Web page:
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First-generation college students deal with stress, conflicted feelings

A UCLA study found that less than 30 percent of first-generation college students earn a college degree after four years.

Days before heading to Missouri Southern University for the fall semester, St. Louisan Kendric Carlock was volunteering at the arts non-profit Story Stitchers. Carlock is about to begin his senior year.

"You see all the hard work that you put in, all the struggles and obstacles that you have to go through, to be able to get a bachelors degree, being able to see the end is really exciting," said Carlock, proud that he's the first in his family to attend college.

Carlock said being a first-generation college student comes with challenges. Students whose parents attended college have a resource at home that first-generation students do not have. Carlock said his parents often weren’t able to provide the support and information he needed because they had never experienced college.

"It's really difficult to make a plan without background information for previous experiences, when there's no one to sit down and help you with it, or say 'OK, this is what you want to do,' or 'When I was younger, this is how it was,'" Carlock said. "When you don't have those kind of conversations, you really just go dive into the water and hope that you can swim."

At times it can feel like swimming with sharks for the nearly one-third of U.S. college students who are first-generation. They're more likely to be minorities, less likely to have taken advanced classes in high school, less likely to have confidence in their academic ability and less likely to graduate. A UCLA study found that less than 30 percent of first-generation college students earn a college degree after four years.

"They drop out at a rate higher than most others, so we really want to pay attention to them in a whole host of ways," said Jennifer McCluskey of Maryville University. "Challenges can be academic, financial, and personal. Those are the reasons that they leave college so we pay attention to those issues and those concerns before they get here."

McCluskey is the Vice President for Student Success at Maryville. She says the stress of going to college can be even greater for students who are the very first in their families to attend college. According to McCluskey, first-generation students sometimes struggle with conflicting feelings of guilt and pride.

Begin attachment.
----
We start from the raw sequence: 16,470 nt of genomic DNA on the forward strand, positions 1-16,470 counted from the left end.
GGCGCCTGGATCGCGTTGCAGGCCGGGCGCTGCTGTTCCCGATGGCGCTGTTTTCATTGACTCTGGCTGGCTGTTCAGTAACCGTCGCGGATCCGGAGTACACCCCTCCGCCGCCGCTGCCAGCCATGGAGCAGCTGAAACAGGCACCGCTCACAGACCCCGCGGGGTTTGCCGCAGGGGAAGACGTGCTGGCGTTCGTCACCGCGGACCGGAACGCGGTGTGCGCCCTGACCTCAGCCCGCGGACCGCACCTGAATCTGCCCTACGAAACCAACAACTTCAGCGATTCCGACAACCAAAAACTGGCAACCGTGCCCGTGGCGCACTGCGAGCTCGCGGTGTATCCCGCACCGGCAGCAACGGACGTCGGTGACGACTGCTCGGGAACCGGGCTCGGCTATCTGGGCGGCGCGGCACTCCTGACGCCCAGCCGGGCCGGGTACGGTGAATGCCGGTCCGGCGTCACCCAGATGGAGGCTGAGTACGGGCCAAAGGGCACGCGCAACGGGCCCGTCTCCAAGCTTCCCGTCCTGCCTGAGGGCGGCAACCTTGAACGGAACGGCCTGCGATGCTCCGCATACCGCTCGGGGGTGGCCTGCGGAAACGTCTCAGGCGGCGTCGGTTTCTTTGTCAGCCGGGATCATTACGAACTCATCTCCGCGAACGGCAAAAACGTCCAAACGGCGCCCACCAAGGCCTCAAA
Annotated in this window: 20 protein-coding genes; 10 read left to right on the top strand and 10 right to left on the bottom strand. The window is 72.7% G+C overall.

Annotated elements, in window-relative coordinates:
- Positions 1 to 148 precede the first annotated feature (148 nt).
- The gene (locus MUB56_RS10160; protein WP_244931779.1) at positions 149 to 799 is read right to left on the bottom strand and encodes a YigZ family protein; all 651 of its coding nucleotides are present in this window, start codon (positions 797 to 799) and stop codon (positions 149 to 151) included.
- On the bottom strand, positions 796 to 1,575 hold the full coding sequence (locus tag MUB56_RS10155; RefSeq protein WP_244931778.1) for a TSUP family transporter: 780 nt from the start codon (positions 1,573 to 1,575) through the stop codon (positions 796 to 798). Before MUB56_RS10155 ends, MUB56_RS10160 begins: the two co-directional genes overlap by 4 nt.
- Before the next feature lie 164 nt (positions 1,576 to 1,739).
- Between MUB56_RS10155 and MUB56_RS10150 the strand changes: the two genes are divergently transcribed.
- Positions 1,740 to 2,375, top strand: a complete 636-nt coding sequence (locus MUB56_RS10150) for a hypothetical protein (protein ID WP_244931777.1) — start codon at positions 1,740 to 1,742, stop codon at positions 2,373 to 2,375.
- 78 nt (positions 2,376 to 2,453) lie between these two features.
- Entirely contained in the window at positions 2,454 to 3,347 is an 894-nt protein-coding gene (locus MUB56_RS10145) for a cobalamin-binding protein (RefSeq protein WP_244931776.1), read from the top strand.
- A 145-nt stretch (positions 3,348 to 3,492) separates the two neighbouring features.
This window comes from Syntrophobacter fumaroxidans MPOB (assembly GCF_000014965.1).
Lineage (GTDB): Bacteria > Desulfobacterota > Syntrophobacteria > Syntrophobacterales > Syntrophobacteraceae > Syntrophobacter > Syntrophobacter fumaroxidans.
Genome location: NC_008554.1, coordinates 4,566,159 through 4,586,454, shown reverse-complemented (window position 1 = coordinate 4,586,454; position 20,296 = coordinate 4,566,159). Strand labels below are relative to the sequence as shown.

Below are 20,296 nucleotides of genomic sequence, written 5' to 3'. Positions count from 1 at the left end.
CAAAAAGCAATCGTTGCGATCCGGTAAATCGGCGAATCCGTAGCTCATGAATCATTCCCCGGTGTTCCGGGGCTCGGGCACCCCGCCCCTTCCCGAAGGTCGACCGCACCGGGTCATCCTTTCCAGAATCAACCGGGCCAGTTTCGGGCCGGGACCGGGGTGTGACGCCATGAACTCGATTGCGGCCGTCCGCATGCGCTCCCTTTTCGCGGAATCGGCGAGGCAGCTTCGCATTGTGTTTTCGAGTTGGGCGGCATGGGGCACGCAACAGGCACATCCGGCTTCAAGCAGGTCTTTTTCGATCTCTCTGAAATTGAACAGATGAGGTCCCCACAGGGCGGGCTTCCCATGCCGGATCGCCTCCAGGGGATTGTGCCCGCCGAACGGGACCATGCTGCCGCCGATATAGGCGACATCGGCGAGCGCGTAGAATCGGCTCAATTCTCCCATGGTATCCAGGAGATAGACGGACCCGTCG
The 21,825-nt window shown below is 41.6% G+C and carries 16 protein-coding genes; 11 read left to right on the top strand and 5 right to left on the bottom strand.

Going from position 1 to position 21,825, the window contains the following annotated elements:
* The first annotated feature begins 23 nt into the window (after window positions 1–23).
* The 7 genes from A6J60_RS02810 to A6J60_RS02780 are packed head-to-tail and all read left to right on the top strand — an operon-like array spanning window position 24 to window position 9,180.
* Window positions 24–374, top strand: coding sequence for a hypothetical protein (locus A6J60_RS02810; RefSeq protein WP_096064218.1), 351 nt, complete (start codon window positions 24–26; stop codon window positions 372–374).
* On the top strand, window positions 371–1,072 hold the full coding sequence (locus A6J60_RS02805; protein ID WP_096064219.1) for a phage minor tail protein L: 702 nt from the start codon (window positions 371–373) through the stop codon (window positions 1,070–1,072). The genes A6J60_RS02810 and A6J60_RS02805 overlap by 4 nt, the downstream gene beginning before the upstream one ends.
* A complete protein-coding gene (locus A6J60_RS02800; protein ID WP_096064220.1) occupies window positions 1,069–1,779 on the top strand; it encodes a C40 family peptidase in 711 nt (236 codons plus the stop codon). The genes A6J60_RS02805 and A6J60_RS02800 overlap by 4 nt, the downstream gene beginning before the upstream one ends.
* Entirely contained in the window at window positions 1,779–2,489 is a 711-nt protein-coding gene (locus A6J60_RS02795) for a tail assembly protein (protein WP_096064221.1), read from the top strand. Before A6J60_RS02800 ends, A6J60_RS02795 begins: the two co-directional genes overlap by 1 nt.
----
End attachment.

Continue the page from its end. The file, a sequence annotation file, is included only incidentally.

"I'm going to change the future of my family and so there's a great sense of pride in the first-generation college student," said McCluskey. "The flip side of that some students deal with is the guilt, the guilt of leaving the family, and the sacrifices that the family is having to make."

McCluskey said first-generation students and their families can feel like they're embarking on a journey to an unknown place where they don't even know how to speak the language.

"First-generation college students don't know was FAFSA means. They might now know what syllabus means and so we work with students to educate them on even our lingo that we use at colleges and universities," said McCluskey.

Third-year Maryville student Brittany Pomillee is a pre-med biology major with a full-ride scholarship. Pomillee said she's thriving after getting off to a tentative start as a first-generation student.

"I think the biggest struggle at first was confidence," said Pomillee. "Am I good enough to go to school? Is this something I really want to pursue? Is it going to be too hard? Am I smart enough?"

Pomillee credits Maryville University's Student Success program which includes peer tutoring and life coaches like Artis Maxwell.

"Typically when I meet with a first generation student, of course they're a little bit nervous. This is a brand new experience for them," said Maxwell. "We reach out to students before they even set foot on campus."

"They are really supportive," said Pomillee, "and understanding that it's really hard being a first-generation student sometimes, but that I'm not alone."

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